Review of Time and Despondency

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Despondency is not a word that we use very often in the twenty-first century. It is our loss since we are just as plagued by this silent evil as our ancestors. In her book, Time and Despondency Nicole Roccas, places the concept of hopelessness as it was understood through history and the Church.

i long to be really present. i carry the ubiquitous phone everywhere. In fact, it is right beside my computer as i write this post. i feel torn. There is real struggle between living in our society and being an authentic Christian. Life is hard for everyone. There is an honest tension that we all need to live with unless we are in a Monastery. Living fully alive to the present-tense is in some ways harder now than in any time in the past.

What is most distinctive about this book is that she postulates that despondency is the rejection of the present time. When we become despondent we think about the past or the future and refuse to contemplate our current reality. It is incredibly easy to be lulled into fretting over past problems, future worries or enticed by fantasies about the life we wish we were living. Many of us have had the experience of falling into a reverie and losing our sense of time as we live out our dreams of the glorious future we should have or rewrite history by telling off our nemesis after some past encounter. 

How many of us have behaved like Walter Mitty for a season? That time is all lost time. When we are dreaming or demanding justice we are missing the present time. This idea startled me. God is present-NOW! When Moses asks God to give His name God tells Moses that, “I AM!” God is in the present. He is in the future and the past also, but He engages with us in the present. When we let our dreaming become despondency we are no longer engaging with God. It is no wonder those who fall into despondency have a hard time making it to Church to worship. The physical struggle is compounded by allowing ourselves to be lured away from communion with Him for so much time.

Roccas says, “Potential time becomes actualized (Kairos) time when we respond to God’s love…. Actualized time consists of re-sponding, unfulfilled time of de-sponding.”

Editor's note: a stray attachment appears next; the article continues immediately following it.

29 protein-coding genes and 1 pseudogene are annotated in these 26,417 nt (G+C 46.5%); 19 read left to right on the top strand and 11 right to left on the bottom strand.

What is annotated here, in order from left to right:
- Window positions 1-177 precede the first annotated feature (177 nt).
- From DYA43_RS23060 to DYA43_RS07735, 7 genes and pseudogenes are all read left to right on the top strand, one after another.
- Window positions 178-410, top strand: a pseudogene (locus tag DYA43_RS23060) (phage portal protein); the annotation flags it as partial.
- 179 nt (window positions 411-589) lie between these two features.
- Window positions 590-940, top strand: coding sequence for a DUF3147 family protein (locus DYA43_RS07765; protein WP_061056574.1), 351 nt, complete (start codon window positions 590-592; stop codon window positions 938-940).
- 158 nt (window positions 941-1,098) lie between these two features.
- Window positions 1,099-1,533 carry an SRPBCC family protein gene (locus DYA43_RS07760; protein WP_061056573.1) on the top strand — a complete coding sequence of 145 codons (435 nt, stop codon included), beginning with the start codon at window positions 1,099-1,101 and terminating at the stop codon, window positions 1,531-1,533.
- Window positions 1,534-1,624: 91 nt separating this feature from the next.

i believe she is on to something when she refers to the time we give in to despondency as unfulfilled time. In my experience, it is singularly unfulfilling in every way. From this perspective, real/actualized time is all the time when i am open to and/or engaging with God. St. Paul told us to pray without ceasing. This challenge is the subject of countless books. What Time and Despondency has done is carve out the idea that the only time in which we are real and present is actualized. Too much of my life has been wasted! 

In our culture, it is hard to remain focused on the present for more than a few minutes. Our multi-tasking, smartphone checking, disorganized, yet highly self-controlled minds are rarely focused and open to God. Whether hyper and distracted or despondent and trying to escape our present reality we cultivate extremes. 

i thought the book Time and Despondency was engaging and profound.

“Whatever the present looks like at any given moment, there are only two possible ways of responding to it: to enter or exit, to respond or despond. To enter the present is to surrender with thanksgiving to the time and circumstances God has placed before us, to abide in God’s presence in time and space. To exit, by contrast, is to reject this gift-really, to reject reality. Despondency begins when we step away from the present and fashion reality on our own terms.”